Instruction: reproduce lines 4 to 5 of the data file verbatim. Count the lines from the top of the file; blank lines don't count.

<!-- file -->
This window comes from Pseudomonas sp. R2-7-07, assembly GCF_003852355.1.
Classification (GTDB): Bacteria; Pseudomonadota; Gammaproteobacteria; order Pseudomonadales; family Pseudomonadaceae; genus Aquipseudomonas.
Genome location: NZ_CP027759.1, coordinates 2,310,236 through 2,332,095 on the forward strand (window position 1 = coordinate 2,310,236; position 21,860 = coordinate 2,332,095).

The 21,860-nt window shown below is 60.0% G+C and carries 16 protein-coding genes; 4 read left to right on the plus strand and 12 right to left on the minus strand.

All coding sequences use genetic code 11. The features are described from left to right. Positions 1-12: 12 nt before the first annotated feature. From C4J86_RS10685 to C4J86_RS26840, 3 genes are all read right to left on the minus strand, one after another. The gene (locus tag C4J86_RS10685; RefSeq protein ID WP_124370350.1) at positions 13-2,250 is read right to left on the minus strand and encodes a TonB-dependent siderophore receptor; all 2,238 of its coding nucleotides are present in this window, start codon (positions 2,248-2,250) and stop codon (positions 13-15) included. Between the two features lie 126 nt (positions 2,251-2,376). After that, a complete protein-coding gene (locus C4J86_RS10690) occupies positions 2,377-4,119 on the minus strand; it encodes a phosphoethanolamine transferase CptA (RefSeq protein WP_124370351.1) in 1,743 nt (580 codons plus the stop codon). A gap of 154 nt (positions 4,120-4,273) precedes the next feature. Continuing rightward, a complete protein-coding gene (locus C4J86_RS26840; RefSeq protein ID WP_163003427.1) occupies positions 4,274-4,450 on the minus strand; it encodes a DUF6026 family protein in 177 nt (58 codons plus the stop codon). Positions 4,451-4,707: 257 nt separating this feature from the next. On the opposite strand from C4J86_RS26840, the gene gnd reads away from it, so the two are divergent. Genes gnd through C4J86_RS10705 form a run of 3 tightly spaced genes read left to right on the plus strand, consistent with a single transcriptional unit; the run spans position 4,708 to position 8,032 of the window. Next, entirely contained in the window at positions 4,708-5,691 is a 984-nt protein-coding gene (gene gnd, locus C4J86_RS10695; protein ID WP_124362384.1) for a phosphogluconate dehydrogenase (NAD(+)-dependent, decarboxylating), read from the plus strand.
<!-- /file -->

The 21,860-nt window shown below is 60.0% G+C and carries 16 protein-coding genes; 4 read left to right on the plus strand and 12 right to left on the minus strand.

All coding sequences use genetic code 11. The features are described from left to right. Positions 1-12: 12 nt before the first annotated feature. From C4J86_RS10685 to C4J86_RS26840, 3 genes are all read right to left on the minus strand, one after another. The gene (locus tag C4J86_RS10685; RefSeq protein ID WP_124370350.1) at positions 13-2,250 is read right to left on the minus strand and encodes a TonB-dependent siderophore receptor; all 2,238 of its coding nucleotides are present in this window, start codon (positions 2,248-2,250) and stop codon (positions 13-15) included. Between the two features lie 126 nt (positions 2,251-2,376). After that, a complete protein-coding gene (locus C4J86_RS10690) occupies positions 2,377-4,119 on the minus strand; it encodes a phosphoethanolamine transferase CptA (RefSeq protein WP_124370351.1) in 1,743 nt (580 codons plus the stop codon). A gap of 154 nt (positions 4,120-4,273) precedes the next feature. Continuing rightward, a complete protein-coding gene (locus C4J86_RS26840; RefSeq protein ID WP_163003427.1) occupies positions 4,274-4,450 on the minus strand; it encodes a DUF6026 family protein in 177 nt (58 codons plus the stop codon). Positions 4,451-4,707: 257 nt separating this feature from the next. On the opposite strand from C4J86_RS26840, the gene gnd reads away from it, so the two are divergent. Genes gnd through C4J86_RS10705 form a run of 3 tightly spaced genes read left to right on the plus strand, consistent with a single transcriptional unit; the run spans position 4,708 to position 8,032 of the window. Next, entirely contained in the window at positions 4,708-5,691 is a 984-nt protein-coding gene (gene gnd, locus C4J86_RS10695; protein ID WP_124362384.1) for a phosphogluconate dehydrogenase (NAD(+)-dependent, decarboxylating), read from the plus strand.